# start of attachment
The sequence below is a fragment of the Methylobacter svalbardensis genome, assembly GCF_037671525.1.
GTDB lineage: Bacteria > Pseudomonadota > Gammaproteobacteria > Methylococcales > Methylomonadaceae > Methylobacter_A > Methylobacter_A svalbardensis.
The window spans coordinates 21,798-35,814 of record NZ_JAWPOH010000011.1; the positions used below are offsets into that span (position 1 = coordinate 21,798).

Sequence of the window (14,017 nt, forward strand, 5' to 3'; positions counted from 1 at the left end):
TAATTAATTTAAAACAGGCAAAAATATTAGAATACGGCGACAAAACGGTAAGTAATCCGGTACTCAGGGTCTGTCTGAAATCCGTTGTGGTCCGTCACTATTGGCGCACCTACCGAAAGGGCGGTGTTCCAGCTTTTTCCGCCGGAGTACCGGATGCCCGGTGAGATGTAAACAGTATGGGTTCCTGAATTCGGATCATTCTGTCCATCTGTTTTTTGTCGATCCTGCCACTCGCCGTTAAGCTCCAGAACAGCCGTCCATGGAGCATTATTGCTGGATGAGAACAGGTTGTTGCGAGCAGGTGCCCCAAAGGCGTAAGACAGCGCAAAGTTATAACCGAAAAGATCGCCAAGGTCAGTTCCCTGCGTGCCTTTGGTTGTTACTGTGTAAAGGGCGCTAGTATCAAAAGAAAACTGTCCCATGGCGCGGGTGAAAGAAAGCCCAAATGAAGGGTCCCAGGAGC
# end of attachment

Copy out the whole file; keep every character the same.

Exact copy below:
The sequence below is a fragment of the Methylobacter svalbardensis genome, assembly GCF_037671525.1.
GTDB lineage: Bacteria > Pseudomonadota > Gammaproteobacteria > Methylococcales > Methylomonadaceae > Methylobacter_A > Methylobacter_A svalbardensis.
The window spans coordinates 21,798-35,814 of record NZ_JAWPOH010000011.1; the positions used below are offsets into that span (position 1 = coordinate 21,798).

Sequence of the window (14,017 nt, forward strand, 5' to 3'; positions counted from 1 at the left end):
TAATTAATTTAAAACAGGCAAAAATATTAGAATACGGCGACAAAACGGTAAGTAATCCGGTACTCAGGGTCTGTCTGAAATCCGTTGTGGTCCGTCACTATTGGCGCACCTACCGAAAGGGCGGTGTTCCAGCTTTTTCCGCCGGAGTACCGGATGCCCGGTGAGATGTAAACAGTATGGGTTCCTGAATTCGGATCATTCTGTCCATCTGTTTTTTGTCGATCCTGCCACTCGCCGTTAAGCTCCAGAACAGCCGTCCATGGAGCATTATTGCTGGATGAGAACAGGTTGTTGCGAGCAGGTGCCCCAAAGGCGTAAGACAGCGCAAAGTTATAACCGAAAAGATCGCCAAGGTCAGTTCCCTGCGTGCCTTTGGTTGTTACTGTGTAAAGGGCGCTAGTATCAAAAGAAAACTGTCCCATGGCGCGGGTGAAAGAAAGCCCAAATGAAGGGTCCCAGGAGC